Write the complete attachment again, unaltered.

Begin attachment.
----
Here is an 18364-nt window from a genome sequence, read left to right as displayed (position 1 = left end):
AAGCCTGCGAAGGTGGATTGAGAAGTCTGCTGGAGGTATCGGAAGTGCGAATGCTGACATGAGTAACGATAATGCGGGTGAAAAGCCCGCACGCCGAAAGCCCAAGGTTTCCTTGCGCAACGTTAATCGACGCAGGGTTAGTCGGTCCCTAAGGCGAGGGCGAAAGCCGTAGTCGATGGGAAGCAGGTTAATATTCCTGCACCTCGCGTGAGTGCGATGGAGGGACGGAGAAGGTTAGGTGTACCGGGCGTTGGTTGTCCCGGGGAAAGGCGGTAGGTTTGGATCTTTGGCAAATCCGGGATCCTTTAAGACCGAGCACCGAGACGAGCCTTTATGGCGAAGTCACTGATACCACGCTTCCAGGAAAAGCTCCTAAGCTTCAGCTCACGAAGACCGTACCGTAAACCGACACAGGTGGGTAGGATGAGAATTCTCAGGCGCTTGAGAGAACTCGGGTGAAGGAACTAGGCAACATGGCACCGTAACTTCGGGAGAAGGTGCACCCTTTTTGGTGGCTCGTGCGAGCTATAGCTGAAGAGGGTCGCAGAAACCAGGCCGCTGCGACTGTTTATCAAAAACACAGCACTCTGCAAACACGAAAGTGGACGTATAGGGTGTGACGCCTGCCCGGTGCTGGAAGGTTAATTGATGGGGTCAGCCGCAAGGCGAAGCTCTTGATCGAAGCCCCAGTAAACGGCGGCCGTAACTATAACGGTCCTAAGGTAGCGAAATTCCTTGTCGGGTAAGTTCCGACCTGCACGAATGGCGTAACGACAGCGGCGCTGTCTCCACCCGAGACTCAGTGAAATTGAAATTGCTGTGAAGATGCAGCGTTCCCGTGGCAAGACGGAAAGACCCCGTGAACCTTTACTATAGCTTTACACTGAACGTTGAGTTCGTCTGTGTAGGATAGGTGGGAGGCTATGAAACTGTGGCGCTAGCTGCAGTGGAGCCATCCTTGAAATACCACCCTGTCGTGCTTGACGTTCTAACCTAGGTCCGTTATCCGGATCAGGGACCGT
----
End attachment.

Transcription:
Here is an 18364-nt window from a genome sequence, read left to right as displayed (position 1 = left end):
AAGCCTGCGAAGGTGGATTGAGAAGTCTGCTGGAGGTATCGGAAGTGCGAATGCTGACATGAGTAACGATAATGCGGGTGAAAAGCCCGCACGCCGAAAGCCCAAGGTTTCCTTGCGCAACGTTAATCGACGCAGGGTTAGTCGGTCCCTAAGGCGAGGGCGAAAGCCGTAGTCGATGGGAAGCAGGTTAATATTCCTGCACCTCGCGTGAGTGCGATGGAGGGACGGAGAAGGTTAGGTGTACCGGGCGTTGGTTGTCCCGGGGAAAGGCGGTAGGTTTGGATCTTTGGCAAATCCGGGATCCTTTAAGACCGAGCACCGAGACGAGCCTTTATGGCGAAGTCACTGATACCACGCTTCCAGGAAAAGCTCCTAAGCTTCAGCTCACGAAGACCGTACCGTAAACCGACACAGGTGGGTAGGATGAGAATTCTCAGGCGCTTGAGAGAACTCGGGTGAAGGAACTAGGCAACATGGCACCGTAACTTCGGGAGAAGGTGCACCCTTTTTGGTGGCTCGTGCGAGCTATAGCTGAAGAGGGTCGCAGAAACCAGGCCGCTGCGACTGTTTATCAAAAACACAGCACTCTGCAAACACGAAAGTGGACGTATAGGGTGTGACGCCTGCCCGGTGCTGGAAGGTTAATTGATGGGGTCAGCCGCAAGGCGAAGCTCTTGATCGAAGCCCCAGTAAACGGCGGCCGTAACTATAACGGTCCTAAGGTAGCGAAATTCCTTGTCGGGTAAGTTCCGACCTGCACGAATGGCGTAACGACAGCGGCGCTGTCTCCACCCGAGACTCAGTGAAATTGAAATTGCTGTGAAGATGCAGCGTTCCCGTGGCAAGACGGAAAGACCCCGTGAACCTTTACTATAGCTTTACACTGAACGTTGAGTTCGTCTGTGTAGGATAGGTGGGAGGCTATGAAACTGTGGCGCTAGCTGCAGTGGAGCCATCCTTGAAATACCACCCTGTCGTGCTTGACGTTCTAACCTAGGTCCGTTATCCGGATCAGGGACCGT